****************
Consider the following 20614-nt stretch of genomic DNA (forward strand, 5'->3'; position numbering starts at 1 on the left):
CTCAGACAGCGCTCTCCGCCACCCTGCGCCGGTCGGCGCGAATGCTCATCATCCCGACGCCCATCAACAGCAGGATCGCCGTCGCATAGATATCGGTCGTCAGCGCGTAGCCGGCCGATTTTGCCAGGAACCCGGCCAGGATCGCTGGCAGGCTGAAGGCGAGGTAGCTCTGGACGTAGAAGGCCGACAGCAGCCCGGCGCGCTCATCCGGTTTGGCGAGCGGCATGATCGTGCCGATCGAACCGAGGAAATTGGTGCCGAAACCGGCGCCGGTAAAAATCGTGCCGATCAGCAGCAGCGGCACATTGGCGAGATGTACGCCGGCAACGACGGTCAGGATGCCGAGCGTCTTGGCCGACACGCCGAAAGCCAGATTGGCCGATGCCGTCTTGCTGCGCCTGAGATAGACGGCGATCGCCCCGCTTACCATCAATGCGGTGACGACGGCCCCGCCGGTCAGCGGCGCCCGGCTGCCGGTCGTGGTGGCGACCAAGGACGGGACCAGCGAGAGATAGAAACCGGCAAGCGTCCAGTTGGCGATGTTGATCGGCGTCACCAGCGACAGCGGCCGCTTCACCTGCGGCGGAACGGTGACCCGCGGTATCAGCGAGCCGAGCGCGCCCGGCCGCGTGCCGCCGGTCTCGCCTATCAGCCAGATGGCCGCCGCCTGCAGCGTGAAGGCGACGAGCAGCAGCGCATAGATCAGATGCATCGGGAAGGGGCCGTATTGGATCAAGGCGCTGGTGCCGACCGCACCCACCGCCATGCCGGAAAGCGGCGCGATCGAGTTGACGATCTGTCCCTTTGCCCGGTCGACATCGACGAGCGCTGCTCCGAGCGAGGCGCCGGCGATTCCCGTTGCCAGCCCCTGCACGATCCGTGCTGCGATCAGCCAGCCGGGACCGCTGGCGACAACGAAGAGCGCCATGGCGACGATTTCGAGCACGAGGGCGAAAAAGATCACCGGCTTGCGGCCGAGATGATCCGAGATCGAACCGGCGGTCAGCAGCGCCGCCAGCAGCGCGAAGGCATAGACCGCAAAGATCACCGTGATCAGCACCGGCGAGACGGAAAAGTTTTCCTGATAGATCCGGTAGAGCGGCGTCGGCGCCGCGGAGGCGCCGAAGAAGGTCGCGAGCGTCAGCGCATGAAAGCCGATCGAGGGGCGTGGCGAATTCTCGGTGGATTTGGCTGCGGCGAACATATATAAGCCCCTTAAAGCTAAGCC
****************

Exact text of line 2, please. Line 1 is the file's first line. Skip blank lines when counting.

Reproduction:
CTCAGACAGCGCTCTCCGCCACCCTGCGCCGGTCGGCGCGAATGCTCATCATCCCGACGCCCATCAACAGCAGGATCGCCGTCGCATAGATATCGGTCGTCAGCGCGTAGCCGGCCGATTTTGCCAGGAACCCGGCCAGGATCGCTGGCAGGCTGAAGGCGAGGTAGCTCTGGACGTAGAAGGCCGACAGCAGCCCGGCGCGCTCATCCGGTTTGGCGAGCGGCATGATCGTGCCGATCGAACCGAGGAAATTGGTGCCGAAACCGGCGCCGGTAAAAATCGTGCCGATCAGCAGCAGCGGCACATTGGCGAGATGTACGCCGGCAACGACGGTCAGGATGCCGAGCGTCTTGGCCGACACGCCGAAAGCCAGATTGGCCGATGCCGTCTTGCTGCGCCTGAGATAGACGGCGATCGCCCCGCTTACCATCAATGCGGTGACGACGGCCCCGCCGGTCAGCGGCGCCCGGCTGCCGGTCGTGGTGGCGACCAAGGACGGGACCAGCGAGAGATAGAAACCGGCAAGCGTCCAGTTGGCGATGTTGATCGGCGTCACCAGCGACAGCGGCCGCTTCACCTGCGGCGGAACGGTGACCCGCGGTATCAGCGAGCCGAGCGCGCCCGGCCGCGTGCCGCCGGTCTCGCCTATCAGCCAGATGGCCGCCGCCTGCAGCGTGAAGGCGACGAGCAGCAGCGCATAGATCAGATGCATCGGGAAGGGGCCGTATTGGATCAAGGCGCTGGTGCCGACCGCACCCACCGCCATGCCGGAAAGCGGCGCGATCGAGTTGACGATCTGTCCCTTTGCCCGGTCGACATCGACGAGCGCTGCTCCGAGCGAGGCGCCGGCGATTCCCGTTGCCAGCCCCTGCACGATCCGTGCTGCGATCAGCCAGCCGGGACCGCTGGCGACAACGAAGAGCGCCATGGCGACGATTTCGAGCACGAGGGCGAAAAAGATCACCGGCTTGCGGCCGAGATGATCCGAGATCGAACCGGCGGTCAGCAGCGCCGCCAGCAGCGCGAAGGCATAGACCGCAAAGATCACCGTGATCAGCACCGGCGAGACGGAAAAGTTTTCCTGATAGATCCGGTAGAGCGGCGTCGGCGCCGCGGAGGCGCCGAAGAAGGTCGCGAGCGTCAGCGCATGAAAGCCGATCGAGGGGCGTGGCGAATTCTCGGTGGATTTGGCTGCGGCGAACATATATAAGCCCCTTAAAGCTAAGCC